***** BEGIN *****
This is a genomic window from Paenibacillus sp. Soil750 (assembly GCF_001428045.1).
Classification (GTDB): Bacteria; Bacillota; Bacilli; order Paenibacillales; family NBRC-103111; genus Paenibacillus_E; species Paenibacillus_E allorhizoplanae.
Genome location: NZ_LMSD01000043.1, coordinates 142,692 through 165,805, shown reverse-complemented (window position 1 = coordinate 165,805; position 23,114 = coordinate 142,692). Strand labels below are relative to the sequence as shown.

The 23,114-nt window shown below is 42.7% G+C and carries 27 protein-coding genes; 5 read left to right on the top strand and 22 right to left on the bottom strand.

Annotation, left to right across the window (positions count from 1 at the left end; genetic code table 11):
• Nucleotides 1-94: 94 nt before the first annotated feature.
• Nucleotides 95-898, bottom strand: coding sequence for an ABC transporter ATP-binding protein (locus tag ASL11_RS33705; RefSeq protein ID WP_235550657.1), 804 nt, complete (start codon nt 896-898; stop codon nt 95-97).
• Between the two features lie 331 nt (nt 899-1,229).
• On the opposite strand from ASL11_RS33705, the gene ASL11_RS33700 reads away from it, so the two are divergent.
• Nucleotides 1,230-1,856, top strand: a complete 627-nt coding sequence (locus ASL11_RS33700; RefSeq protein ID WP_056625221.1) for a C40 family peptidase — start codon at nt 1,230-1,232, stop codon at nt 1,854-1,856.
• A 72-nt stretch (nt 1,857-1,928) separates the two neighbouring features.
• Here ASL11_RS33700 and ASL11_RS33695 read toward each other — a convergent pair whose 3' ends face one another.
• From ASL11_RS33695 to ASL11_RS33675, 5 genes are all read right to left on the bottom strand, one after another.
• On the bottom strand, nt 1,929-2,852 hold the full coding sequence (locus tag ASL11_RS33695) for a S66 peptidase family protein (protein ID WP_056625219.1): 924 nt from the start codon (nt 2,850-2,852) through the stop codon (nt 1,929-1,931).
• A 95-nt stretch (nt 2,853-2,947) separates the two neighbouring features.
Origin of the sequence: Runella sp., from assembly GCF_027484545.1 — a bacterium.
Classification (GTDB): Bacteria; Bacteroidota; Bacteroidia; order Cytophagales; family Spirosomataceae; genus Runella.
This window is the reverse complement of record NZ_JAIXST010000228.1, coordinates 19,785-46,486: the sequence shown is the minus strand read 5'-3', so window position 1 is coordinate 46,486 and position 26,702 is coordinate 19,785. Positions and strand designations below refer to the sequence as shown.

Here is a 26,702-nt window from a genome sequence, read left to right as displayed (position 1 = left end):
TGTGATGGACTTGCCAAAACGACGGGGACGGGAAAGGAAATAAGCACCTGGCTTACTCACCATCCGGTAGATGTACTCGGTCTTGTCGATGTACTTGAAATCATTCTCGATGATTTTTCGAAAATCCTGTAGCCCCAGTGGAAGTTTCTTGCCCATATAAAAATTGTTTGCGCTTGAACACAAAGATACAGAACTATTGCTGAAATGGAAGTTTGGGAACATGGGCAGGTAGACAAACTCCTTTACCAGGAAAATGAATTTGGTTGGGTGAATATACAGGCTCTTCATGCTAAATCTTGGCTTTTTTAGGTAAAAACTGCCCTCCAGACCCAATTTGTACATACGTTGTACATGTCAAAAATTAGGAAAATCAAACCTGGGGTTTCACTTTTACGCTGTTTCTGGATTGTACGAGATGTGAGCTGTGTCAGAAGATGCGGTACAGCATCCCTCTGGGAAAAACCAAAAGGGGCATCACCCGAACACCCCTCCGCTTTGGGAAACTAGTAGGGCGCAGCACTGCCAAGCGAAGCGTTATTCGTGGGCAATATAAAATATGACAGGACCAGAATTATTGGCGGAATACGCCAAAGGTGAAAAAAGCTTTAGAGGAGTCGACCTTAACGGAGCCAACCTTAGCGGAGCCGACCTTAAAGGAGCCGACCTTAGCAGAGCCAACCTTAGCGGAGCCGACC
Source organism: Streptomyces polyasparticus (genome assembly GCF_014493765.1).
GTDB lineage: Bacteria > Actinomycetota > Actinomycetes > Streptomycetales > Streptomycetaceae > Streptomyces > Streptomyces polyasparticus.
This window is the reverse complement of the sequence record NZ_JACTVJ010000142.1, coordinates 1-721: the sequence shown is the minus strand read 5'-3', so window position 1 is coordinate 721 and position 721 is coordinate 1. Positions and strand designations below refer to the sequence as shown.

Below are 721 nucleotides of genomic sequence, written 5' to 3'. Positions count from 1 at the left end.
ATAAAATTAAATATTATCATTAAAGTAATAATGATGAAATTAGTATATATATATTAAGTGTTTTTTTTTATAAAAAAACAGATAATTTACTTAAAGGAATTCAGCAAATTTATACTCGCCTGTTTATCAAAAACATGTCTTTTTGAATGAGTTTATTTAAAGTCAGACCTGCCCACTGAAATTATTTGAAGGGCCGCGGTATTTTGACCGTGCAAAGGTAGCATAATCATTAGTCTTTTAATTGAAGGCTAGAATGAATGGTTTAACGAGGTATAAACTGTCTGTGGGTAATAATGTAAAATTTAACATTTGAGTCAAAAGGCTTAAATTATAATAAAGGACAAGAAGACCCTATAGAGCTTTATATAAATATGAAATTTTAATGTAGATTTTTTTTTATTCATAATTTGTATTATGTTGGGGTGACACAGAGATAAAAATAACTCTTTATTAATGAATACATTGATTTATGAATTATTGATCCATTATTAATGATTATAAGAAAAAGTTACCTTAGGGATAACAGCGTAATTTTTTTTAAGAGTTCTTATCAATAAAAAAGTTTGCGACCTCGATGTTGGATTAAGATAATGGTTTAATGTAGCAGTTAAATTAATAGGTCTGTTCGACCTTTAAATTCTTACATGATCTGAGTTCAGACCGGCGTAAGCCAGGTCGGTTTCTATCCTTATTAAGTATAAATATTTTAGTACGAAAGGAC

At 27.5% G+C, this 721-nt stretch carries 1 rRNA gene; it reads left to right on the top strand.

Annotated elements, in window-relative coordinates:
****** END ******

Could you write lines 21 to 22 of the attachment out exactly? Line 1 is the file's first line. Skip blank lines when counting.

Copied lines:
Source organism: Streptomyces polyasparticus (genome assembly GCF_014493765.1).
GTDB lineage: Bacteria > Actinomycetota > Actinomycetes > Streptomycetales > Streptomycetaceae > Streptomyces > Streptomyces polyasparticus.